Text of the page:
Lepidiota carolinensis

Native

Common name(s)

none known

Taxonomy

Family: Scarabaeidae Subfamily: Melolonthinae Genus: Lepidiota Species: Lepidiota carolinensis Arrow, 1939

Adult diagnosis

Total body length 19.0–21.9 mm (0.74–0.86 in). Body shape oblong, cylindrical, tapering slightly posteriorly. Color yellowish-brown; head, pronotum, and scutellum brownish-red. Antennae 10-segmented; club 3-segmented; club subequal in length to scape (male) or half the length of scape (female). Elytra with numerous small white scales; weakly striated.

Larval diagnosis

Undescribed. For Lepidiota (Ahrens et al., 2007): Grub C-shaped, not hump-backed, cylindrical, whitish. Galea and lacinia fused proximally but separated distally or tightly fitted together. Frons rugose. Claws of hind legs reduced. Raster with 2 parallel rows of setae. Anal opening Y-shaped.

Native range

Western Micronesia. This species is endemic to the Marianas (including Guam) and Palau (Cartwright and Gordon, 1971).

Plant host(s)

Not recorded. In many related Lepidiota species, adults are generalist folivores and larvae feed upon grass roots (Kuniata and Young, 1992).

Life history

Poorly known. Cartwright and Gordon (1971) noted that this species comes to lights, suggesting nocturnal habits. It is likely that adults are folivores and that the larvae develop within soil where they feed on grass roots. Such habits are seen in related Lepidiota species (Kuniata and Young, 1992). There are likely one or two generations per year.

Pest potential

Probably none. There are no records of this poorly known species feeding on commercially important plants. However, a considerable number of related species are significant larval pests of grasses including (but not limited to) Lepidiota frenchi, L. squamulata, and L. stigma (all of which all feed on sugarcane) (Britton, 1962; Kuniata and Young, 1992), L. reuleauxi (a pest of sugarcane and corn) (Kuniata and Young, 1992), and L. vogeli (a pest of pasture grasses) (Barrett, 1966).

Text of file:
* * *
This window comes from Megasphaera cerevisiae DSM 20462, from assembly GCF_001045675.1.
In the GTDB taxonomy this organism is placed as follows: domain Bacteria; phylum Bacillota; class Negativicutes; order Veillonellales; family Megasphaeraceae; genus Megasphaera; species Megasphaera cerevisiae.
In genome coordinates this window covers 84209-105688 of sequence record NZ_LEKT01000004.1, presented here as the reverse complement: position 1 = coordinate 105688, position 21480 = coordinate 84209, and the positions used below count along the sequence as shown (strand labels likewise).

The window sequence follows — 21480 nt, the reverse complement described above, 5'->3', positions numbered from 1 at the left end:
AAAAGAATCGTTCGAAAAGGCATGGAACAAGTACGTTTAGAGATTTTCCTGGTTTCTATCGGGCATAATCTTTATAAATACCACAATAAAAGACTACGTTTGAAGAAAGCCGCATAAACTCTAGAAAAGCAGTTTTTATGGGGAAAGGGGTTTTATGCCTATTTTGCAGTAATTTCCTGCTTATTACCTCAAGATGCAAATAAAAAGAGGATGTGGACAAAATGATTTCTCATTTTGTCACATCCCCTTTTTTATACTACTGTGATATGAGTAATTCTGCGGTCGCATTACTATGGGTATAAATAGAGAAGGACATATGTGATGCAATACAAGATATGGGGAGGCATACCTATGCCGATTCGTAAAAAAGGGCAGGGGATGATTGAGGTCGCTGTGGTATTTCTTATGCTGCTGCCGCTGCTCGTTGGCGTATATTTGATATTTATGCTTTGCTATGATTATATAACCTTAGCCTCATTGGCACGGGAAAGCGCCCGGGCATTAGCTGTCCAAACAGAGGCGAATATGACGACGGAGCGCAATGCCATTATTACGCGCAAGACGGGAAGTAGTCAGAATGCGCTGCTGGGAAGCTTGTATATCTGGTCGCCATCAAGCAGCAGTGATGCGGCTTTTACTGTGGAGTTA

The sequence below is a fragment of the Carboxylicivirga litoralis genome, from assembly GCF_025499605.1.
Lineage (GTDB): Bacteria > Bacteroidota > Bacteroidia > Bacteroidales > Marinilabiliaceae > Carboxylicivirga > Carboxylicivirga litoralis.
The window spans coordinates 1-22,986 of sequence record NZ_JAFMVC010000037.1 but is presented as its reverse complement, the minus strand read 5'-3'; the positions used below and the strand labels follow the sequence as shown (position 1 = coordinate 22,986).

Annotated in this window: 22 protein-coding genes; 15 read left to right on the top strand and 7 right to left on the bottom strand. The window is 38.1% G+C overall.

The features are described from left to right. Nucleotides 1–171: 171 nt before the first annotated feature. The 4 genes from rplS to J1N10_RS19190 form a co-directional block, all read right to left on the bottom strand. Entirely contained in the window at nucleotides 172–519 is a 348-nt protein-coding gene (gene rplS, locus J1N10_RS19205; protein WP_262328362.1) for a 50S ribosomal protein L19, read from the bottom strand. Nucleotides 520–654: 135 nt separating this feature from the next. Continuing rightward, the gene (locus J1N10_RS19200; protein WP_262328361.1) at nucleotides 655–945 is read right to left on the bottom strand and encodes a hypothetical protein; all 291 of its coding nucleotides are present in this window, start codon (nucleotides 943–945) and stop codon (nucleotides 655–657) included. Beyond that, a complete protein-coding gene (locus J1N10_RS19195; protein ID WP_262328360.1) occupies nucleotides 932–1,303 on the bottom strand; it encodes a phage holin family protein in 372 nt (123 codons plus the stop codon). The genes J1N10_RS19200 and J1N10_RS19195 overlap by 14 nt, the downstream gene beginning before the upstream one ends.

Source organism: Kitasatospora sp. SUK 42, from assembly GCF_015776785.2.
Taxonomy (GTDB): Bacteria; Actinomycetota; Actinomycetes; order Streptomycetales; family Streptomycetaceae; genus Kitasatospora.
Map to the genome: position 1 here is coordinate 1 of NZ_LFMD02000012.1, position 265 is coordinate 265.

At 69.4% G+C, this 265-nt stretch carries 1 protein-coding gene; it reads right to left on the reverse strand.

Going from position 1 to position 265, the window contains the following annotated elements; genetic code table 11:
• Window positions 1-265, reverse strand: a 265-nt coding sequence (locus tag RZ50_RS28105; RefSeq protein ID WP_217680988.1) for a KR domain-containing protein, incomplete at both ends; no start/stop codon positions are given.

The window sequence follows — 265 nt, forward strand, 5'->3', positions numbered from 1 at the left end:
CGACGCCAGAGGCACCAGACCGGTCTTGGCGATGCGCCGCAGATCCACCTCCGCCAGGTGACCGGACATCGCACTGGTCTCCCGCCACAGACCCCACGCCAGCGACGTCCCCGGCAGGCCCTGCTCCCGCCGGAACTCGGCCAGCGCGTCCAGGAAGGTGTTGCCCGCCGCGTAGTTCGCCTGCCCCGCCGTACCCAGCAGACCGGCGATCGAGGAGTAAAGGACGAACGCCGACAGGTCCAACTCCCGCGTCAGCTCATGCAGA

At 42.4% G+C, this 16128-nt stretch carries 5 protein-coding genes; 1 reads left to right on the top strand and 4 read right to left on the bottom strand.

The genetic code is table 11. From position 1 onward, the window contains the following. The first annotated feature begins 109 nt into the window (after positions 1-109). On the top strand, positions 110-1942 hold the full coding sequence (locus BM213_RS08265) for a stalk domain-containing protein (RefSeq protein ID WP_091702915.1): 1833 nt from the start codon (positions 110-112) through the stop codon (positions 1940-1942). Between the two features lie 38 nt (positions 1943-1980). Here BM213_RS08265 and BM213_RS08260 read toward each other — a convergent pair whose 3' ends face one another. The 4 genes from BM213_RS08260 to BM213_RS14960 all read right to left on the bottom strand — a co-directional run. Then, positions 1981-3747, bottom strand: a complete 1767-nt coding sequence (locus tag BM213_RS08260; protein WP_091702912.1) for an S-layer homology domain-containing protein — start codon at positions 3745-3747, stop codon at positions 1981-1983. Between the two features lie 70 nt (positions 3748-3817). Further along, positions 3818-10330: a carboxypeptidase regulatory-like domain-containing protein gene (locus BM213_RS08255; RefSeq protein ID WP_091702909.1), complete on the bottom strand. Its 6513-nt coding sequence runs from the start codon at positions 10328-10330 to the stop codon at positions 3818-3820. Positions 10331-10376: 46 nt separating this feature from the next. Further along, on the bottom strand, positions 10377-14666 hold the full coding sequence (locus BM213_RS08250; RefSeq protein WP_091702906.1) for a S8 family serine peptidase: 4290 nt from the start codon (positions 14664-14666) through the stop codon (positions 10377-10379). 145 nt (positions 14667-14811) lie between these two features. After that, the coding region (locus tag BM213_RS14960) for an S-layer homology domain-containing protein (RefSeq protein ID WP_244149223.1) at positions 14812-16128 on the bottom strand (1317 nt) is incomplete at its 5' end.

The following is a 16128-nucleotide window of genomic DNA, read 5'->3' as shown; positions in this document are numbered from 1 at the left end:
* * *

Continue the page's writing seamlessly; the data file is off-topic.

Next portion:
Status in Hawaii

Not established or recorded. There are no records of this species from Hawaii.

Status in Guam

Native. Cartwright and Gordon (1971) reported this species as endemic to Micronesia, occurring in the Marianas and Palau.

Potential distribution and dispersal pathway

It appears unlikely that this rare, native species would spread beyond its small, natural range. However, because this scarab is attracted to lights at night (Cartwright and Gordon, 1971), it is possible this species could be attracted to well-lit ports and airports where it could be transported to new regions.

Similar species

This scarab is somewhat similar to Holotrichia bipunctata, a common species on Guam. The species are separated by size (19.0–21.9 mm [0.74–0.86 in] in Lepidiota carolinensis versus 13.8–18.1 mm [0.54–0.71 in] in H. bipunctata) and elytra (L. carolinensis elytral surface with numerous, small, white scales versus scales lacking in H. bipunctata).

Other names (synonyms)

none known

Report your observation

Report your observation of this rare and native Guamanian species at our iNaturalist project.

Lepidiota carolinensis male dorsal view; photo by J Buck Dunlap

Lepidiota carolinensis male dorsal view; photo by J Buck Dunlap

Lepidiota carolinensis male lateral view; photo by J Buck Dunlap

Lepidiota carolinensis male lateral view; photo by J Buck Dunlap

Lepidiota carolinensis male head, dorsal view; photo by J Buck Dunlap

Lepidiota carolinensis male head, dorsal view; photo by J Buck Dunlap

Lepidiota carolinensis male genitalia, caudal view; photo by J Buck Dunlap

Lepidiota carolinensis male genitalia, caudal view; photo by J Buck Dunlap

Lepidiota carolinensis malegenitalia, lateral view; photo by J Buck Dunlap

Lepidiota carolinensis malegenitalia, lateral view; photo by J Buck Dunlap

distribution map for Lepidiota carolinensis

distribution map for Lepidiota carolinensis